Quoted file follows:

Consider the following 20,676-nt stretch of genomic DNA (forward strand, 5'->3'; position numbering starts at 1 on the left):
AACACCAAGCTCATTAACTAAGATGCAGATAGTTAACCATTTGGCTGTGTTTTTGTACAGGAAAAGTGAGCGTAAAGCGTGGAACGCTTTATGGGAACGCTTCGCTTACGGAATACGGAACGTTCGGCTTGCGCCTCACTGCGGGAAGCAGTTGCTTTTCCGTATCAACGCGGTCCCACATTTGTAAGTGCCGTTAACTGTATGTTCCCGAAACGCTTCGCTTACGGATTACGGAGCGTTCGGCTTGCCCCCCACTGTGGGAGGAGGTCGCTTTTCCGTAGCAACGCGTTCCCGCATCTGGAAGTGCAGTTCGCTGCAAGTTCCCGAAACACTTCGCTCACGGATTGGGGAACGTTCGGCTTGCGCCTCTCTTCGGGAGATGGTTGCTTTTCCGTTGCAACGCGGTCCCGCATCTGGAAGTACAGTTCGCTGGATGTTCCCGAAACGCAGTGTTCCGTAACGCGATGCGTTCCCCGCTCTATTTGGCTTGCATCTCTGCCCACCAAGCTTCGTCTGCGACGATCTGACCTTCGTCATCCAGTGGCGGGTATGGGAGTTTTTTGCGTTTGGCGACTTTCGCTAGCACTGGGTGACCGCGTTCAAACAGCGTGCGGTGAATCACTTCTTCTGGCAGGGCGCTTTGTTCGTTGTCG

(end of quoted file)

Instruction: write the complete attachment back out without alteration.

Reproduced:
Consider the following 20,676-nt stretch of genomic DNA (forward strand, 5'->3'; position numbering starts at 1 on the left):
AACACCAAGCTCATTAACTAAGATGCAGATAGTTAACCATTTGGCTGTGTTTTTGTACAGGAAAAGTGAGCGTAAAGCGTGGAACGCTTTATGGGAACGCTTCGCTTACGGAATACGGAACGTTCGGCTTGCGCCTCACTGCGGGAAGCAGTTGCTTTTCCGTATCAACGCGGTCCCACATTTGTAAGTGCCGTTAACTGTATGTTCCCGAAACGCTTCGCTTACGGATTACGGAGCGTTCGGCTTGCCCCCCACTGTGGGAGGAGGTCGCTTTTCCGTAGCAACGCGTTCCCGCATCTGGAAGTGCAGTTCGCTGCAAGTTCCCGAAACACTTCGCTCACGGATTGGGGAACGTTCGGCTTGCGCCTCTCTTCGGGAGATGGTTGCTTTTCCGTTGCAACGCGGTCCCGCATCTGGAAGTACAGTTCGCTGGATGTTCCCGAAACGCAGTGTTCCGTAACGCGATGCGTTCCCCGCTCTATTTGGCTTGCATCTCTGCCCACCAAGCTTCGTCTGCGACGATCTGACCTTCGTCATCCAGTGGCGGGTATGGGAGTTTTTTGCGTTTGGCGACTTTCGCTAGCACTGGGTGACCGCGTTCAAACAGCGTGCGGTGAATCACTTCTTCTGGCAGGGCGCTTTGTTCGTTGTCG